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Keeping Pace With Sales
There is increasing adoption of mobile and wireless devices, with tablet PCs expected to gain more and more in popularity in the next few years.
Posted Sep 16, 2004
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CRM license revenue from mobile SFA applications, including those for wired and wireless devices, is predicted to grow from $169 million in 2004 to $293 million by 2008, according to Frost & Sullivan's recent report, "Mobile Sales Force Automation Markets." The fastest growing segment, wireless SFA, is projected to grow from $20 million in 2004 to $115 million in 2008.

"When compared to the flat growth predictions for the SFA market as a whole, the mobile market is certainly of keen interest to vendors that play along the mobile SFA value chain," says analyst Fred Landis, leader of Frost & Sullivan's CRM growth-opportunities program. Landis points to the continuing increase in wireless coverage and organizations' need to sustain a competitive advantage as the primary drivers for the expected increase in mobile SFA applications.

SFA technology has become an indispensable tool for businesses to minimize downtime and increase the efficiency of their sales forces, according to Landis. There is increasing adoption of these mobile and wireless devices, particularly the pocket PC, with tablet PCs expected to gain more and more in popularity in the next few years.

Landis expects the tablet PCs and signature capture applications to become increasingly popular in the pharmaceutical industry and in other businesses in which real-time signature capture is critical to the sales process. In addition to pharmaceuticals, Landis expects rapid adoption of wireless SFA applications in financial services, high tech, and consumer packaged goods industries.

"Real-time information is becoming mission critical for salespeople," Landis says. Salespeople need real-time information on customer service, technology upgrades, and similar issues. The salesperson who sells software applications, for example, would find it difficult or impossible to sell an upgrade if he doesn't know about the customer's most recent service issue. "The salesman needs to be able to handle these types of [service] questions," Landis says. "It's no longer just bringing [a customer] bagels for lunch."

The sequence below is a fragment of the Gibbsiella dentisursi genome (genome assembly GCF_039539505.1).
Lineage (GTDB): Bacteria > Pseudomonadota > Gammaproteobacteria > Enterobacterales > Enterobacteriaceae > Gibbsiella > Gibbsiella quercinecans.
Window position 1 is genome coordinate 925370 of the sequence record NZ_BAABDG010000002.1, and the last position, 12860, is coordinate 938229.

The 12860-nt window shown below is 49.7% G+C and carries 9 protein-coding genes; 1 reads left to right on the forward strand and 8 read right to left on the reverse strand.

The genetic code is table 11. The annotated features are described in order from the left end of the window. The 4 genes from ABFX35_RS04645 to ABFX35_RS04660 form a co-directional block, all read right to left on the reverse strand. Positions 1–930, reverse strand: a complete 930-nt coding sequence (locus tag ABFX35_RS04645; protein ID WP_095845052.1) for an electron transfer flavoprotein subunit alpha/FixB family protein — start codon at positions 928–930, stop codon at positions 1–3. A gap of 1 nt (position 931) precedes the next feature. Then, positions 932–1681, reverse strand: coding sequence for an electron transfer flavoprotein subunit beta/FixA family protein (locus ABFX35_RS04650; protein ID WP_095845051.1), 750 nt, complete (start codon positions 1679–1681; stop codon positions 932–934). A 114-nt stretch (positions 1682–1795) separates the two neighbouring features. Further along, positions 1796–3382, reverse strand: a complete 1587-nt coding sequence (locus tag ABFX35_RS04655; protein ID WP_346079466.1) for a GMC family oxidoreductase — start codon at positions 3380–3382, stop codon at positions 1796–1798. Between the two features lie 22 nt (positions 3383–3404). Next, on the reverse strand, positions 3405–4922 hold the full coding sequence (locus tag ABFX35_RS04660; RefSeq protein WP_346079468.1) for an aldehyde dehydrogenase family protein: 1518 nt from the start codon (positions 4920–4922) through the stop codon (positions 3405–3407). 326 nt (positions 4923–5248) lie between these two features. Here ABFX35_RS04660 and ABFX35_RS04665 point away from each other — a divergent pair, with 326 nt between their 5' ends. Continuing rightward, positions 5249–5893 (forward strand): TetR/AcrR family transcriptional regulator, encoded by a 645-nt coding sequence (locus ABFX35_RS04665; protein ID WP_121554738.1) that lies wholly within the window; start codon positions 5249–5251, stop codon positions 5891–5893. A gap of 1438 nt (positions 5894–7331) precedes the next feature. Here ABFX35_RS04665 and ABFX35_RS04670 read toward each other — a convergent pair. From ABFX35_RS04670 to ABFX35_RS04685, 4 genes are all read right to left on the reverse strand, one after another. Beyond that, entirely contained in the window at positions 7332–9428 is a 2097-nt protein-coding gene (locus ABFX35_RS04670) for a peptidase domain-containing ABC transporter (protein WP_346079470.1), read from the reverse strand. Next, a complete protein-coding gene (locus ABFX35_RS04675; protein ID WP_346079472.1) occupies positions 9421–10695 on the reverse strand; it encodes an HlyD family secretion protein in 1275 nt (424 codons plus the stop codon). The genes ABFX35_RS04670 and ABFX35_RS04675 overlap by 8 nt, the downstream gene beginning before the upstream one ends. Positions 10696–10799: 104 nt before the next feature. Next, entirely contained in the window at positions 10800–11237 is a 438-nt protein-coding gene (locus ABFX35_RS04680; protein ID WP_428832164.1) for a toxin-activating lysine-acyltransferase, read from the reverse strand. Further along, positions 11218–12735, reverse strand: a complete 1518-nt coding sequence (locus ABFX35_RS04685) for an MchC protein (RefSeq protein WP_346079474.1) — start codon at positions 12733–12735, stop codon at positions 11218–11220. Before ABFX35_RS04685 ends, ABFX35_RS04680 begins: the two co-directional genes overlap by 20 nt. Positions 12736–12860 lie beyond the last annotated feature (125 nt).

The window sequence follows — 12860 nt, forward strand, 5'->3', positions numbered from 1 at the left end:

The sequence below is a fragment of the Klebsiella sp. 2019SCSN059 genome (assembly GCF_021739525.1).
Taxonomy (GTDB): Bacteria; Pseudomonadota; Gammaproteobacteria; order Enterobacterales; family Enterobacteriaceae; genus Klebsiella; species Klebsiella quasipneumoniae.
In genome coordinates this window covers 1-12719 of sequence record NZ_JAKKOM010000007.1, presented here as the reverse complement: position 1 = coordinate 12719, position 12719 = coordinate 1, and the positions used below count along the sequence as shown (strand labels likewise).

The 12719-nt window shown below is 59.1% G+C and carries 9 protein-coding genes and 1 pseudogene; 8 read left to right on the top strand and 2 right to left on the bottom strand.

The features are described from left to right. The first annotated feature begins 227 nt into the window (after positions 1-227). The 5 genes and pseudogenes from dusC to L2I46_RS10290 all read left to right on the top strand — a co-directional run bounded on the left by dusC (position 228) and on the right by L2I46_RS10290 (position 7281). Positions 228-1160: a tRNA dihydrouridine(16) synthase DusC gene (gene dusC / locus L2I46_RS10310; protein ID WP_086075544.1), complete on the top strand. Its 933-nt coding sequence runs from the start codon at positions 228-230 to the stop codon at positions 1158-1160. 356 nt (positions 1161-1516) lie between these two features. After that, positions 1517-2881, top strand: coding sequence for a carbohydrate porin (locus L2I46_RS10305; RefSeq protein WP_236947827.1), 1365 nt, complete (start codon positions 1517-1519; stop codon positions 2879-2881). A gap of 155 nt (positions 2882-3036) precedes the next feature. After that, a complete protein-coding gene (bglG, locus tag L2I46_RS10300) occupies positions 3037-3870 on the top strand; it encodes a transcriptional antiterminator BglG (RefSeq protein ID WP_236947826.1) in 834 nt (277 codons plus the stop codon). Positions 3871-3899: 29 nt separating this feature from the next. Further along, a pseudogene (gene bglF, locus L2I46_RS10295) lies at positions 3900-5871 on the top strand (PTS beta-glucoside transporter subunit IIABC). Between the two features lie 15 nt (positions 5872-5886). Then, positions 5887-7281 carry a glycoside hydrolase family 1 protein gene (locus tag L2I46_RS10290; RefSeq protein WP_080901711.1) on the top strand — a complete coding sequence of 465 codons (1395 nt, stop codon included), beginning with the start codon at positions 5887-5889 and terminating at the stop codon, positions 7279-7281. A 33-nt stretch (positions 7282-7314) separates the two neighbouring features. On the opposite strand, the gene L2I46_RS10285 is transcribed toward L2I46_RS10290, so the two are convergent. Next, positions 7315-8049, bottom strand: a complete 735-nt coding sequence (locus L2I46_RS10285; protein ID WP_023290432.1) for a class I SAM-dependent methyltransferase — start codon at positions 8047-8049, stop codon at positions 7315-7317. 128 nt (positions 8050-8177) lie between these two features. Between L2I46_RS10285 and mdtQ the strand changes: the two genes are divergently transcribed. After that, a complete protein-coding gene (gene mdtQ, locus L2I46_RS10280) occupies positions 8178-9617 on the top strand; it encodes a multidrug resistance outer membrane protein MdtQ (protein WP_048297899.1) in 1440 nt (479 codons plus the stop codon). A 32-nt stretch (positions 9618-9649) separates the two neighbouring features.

The ability to communicate real-time information with back-end corporate systems, such as customer services and order tracking, is still compromised by lack of wireless coverage in some areas, and slow connection speeds in others. These technology hurdles will continue to fall as wireless coverage improves and high-speed wireless continues to evolve, meaning ever-faster connection speeds. Landis expects the next generation of wireless to start becoming a reality in two to three years, and expects a spike in wireless SFA applications beginning in 2006.

Yet there are some challenges in selling these applications as well, according to Landis. Vendors need to deal with certain end-user misgivings, which include apprehension about ROI, integration complexity, and security.

Landis says that end users should look for sound ROI models, integration options, and winning case studies as proof of claimed product benefits: "By providing solutions that are robust, flexible, and easy to implement and integrate, mobile SFA vendors can induce market adoption."

Related articles:
Pocket-Size CRM Choices Grow
CRM for the Mobile Workforce
Market Watch: Mobile Sales Is on the Move

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